The Water Tower

The Water Tower

I took the e-file to Covey’s, the Printer on Prospect Street, Fredericton, on Monday. On Tuesday, Jared set up the files for printing, and I received the book on Thursday morning – nice and early. What an incredible turn around. The writing time-frame is interesting too. Geoff painted and posted. I wrote. The whole thing came together in less than a month. It just shows what inspiration, collaboration, and hard work can do. Here is a poem (# 17) from the book.

17

This year’s snow is not last year’s snow.
Tell me, if you know,
where did last year’s snowfall go?

These flowers you paint,
they are not last year’s flowers.

Time flows and the world renews itself.
It may seem the same, but it’s not.
Nor are you the same. How could you be?

You too have renewed yourself,
grown, like these flowers you paint,
these flowers that will wither and perish
to lie buried beneath fresh snow.

You cannot walk in the same river twice.
Nor can you paint the same flower
once it has withered and gone.
The flowers you paint can never be
the ones you painted before.

Click on this link for Roger’s reading on Anchor.
The Water Tower

Fundy Lines

Fundy Lines

I just received this. One of my best friends reading Fundy Lines along the Fundy Shore. Thank you so much.

The Messenger

Clarity is essential now:
the cycle of seasons,
the will and willingness to change.
Nothing can alter this flow:
rain and river, pond and sea,
the moon pull of the tide.

Each half-truth glimpsed
through the helmet’s slotted visor
as we charge in the lists,
knee against knee,
spear against spear,
knight against knight.

On the shore at the earth’s edge,
a new planet mapped in miniature:
each grain of sand, a speck of dust,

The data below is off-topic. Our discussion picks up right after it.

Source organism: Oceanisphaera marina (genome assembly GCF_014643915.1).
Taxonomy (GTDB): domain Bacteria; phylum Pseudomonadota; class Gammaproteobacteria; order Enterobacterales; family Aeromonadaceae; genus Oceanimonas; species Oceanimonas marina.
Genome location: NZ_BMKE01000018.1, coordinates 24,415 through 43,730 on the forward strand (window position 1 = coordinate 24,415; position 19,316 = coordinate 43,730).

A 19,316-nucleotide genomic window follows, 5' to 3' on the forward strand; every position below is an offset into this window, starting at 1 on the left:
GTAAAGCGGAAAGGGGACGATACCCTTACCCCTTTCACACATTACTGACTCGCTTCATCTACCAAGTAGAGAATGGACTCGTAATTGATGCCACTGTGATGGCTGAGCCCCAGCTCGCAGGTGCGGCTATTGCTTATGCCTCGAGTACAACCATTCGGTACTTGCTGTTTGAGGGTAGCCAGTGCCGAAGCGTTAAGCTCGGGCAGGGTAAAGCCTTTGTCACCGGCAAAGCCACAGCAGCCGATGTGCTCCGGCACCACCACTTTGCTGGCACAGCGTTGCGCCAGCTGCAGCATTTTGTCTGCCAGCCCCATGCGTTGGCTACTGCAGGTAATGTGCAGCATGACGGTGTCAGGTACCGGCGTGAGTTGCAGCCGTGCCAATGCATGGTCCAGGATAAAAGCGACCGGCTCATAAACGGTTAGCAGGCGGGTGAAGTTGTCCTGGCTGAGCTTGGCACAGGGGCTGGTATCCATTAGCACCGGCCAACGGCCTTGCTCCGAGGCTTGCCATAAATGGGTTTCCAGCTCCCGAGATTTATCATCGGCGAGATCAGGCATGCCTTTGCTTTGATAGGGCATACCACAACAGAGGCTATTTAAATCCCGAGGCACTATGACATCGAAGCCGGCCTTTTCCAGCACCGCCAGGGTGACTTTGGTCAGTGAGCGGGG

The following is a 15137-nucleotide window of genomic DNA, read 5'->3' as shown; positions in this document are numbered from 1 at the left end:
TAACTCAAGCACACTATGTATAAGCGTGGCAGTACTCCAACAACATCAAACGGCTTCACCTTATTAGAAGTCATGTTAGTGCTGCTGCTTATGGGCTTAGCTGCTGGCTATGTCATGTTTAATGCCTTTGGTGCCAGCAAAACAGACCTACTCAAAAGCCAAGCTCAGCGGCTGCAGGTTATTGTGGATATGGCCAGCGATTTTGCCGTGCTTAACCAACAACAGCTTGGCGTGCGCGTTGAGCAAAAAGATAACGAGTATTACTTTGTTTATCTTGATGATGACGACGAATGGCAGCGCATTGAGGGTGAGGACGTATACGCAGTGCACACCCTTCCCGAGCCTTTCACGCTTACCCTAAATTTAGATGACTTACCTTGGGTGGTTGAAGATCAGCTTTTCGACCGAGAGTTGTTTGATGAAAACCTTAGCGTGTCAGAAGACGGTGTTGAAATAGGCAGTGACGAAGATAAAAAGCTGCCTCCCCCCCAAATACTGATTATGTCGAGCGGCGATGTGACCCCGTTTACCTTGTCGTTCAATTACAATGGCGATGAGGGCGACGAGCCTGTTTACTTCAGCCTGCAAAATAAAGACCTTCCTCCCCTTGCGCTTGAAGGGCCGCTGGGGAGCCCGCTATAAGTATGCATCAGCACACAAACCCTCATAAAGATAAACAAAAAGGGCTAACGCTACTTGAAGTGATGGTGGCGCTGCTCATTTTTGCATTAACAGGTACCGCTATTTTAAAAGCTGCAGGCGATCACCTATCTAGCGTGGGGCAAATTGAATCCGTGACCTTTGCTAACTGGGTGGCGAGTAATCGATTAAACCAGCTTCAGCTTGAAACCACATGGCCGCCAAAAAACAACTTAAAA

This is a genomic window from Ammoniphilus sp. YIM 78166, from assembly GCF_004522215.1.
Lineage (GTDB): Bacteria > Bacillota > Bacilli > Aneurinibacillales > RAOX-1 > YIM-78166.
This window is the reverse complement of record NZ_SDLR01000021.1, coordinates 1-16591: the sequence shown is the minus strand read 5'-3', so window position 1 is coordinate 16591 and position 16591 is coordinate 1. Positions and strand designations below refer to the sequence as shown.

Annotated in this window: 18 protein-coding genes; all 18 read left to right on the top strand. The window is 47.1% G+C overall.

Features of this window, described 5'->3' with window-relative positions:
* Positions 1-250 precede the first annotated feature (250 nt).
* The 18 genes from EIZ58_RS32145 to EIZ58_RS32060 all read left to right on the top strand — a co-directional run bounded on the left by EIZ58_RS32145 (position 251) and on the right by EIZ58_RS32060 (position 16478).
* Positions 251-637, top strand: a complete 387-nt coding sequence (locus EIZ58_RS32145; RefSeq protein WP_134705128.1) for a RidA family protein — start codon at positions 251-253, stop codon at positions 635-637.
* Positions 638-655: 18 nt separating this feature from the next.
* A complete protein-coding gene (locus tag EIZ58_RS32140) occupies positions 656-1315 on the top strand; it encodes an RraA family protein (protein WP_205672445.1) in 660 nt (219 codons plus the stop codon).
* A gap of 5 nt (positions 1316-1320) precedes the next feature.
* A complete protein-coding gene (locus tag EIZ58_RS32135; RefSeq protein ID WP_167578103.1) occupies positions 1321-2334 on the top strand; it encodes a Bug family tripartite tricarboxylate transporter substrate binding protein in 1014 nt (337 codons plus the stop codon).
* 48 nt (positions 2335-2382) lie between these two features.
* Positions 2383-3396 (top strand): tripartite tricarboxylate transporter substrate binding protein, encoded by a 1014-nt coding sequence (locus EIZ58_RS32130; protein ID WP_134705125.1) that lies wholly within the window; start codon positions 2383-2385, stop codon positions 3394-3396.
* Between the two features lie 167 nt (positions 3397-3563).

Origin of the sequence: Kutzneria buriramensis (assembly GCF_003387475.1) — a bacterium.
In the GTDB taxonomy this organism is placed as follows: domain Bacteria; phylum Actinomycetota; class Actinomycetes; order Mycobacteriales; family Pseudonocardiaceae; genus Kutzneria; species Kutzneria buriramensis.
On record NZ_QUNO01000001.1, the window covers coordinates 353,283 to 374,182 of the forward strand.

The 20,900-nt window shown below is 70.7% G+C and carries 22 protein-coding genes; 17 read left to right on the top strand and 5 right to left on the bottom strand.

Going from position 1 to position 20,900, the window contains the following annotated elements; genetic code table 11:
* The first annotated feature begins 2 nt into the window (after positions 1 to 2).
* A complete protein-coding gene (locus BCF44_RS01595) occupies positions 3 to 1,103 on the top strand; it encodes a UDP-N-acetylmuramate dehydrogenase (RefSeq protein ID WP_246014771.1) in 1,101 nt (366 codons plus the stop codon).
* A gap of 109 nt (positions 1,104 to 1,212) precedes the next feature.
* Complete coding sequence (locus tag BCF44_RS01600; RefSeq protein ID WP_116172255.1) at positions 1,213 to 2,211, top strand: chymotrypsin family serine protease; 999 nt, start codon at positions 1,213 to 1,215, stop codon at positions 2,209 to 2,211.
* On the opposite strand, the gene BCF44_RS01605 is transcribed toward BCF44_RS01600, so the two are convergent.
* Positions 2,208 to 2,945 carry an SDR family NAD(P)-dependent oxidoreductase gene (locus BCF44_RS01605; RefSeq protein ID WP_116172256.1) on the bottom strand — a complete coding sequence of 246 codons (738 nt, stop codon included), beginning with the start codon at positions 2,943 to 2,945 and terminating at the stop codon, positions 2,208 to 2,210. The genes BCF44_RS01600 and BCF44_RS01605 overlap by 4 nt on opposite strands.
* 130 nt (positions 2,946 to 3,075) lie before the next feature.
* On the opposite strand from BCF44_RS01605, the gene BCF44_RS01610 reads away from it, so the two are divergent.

light upon the palm,
yet the whole beach, in unison,
weighing us up, weighting us down.

This world, immanent, renascent,
growing more solid
through its thinning veil of mist.

Freckled the water,
as the wild man sculls towards us,
over the waves, over the sand,
a fisher of what kind of men?

Was he without guilt,
he who cast that first stone?

The pond’s water-mask,
reconfigures in ever-widening circles
traveling who knows where
o lap at an unseen shore.

Light bends like a reed.
Liquid are the letters dancing,
distorted, on speckled waters
and the white sand undulating
under the rising waves.

Click here for Roger’s reading on Acorn.
The Messenger

Suite Ste. Luce

Suite Ste. Luce (1 & 2)

1

Black backed gulls,

nature’s alarm clocks,

waking the seaside

with their glaucous rattle.

High tide? Low tide?

We have drifted on our life raft

far from the grasping hands

of the city clocks.

Gulls dine on the beach.

Day’s rhythm all at sea.

2

6 am? 7 am? 8 am?

What do they mean?

The planet’s slow revolution?

This sun arc sketched in its stretch of sky?

Salt spray combing seaside fingers

through a young girl’s hair.

A man in a red boat, fishing.

Click here for Roger’s reading on Anchor.
Suite. Ste. Luce

House of Dreams

House of Dreams

1

The clematis unfolds

bruised purple on the porch.

Jazz piano:

beneath the black

and white hammers

of ivory keys,

old wounds crack open.

A flight of feathered notes:

this dead heart

sacrificed on the lawn.

I wash fresh stains

from my fingers

with the garden hose.

2

The evening stretches out

a shadow hand.

I feel my heart

squeezed like an orange

by long, dark fingers.

Somewhere,

the whitethroat

trills its guillotine

of vertical notes.

I flap my hands in the air.

They float there,

white butterflies,

amputated

in sunlight’s

net.

3

The light fails

fast, I hold up

shorn stumps

of flowers

for the night

wind to heal.

The pale magnolia

bleeds into summer:

white petals

melting on the lawn

like snow.

Sparrow sings

an afterlife

built of spring

branches.

4

Pressed between

the pages of my dream:

a lingering scent;

the death of last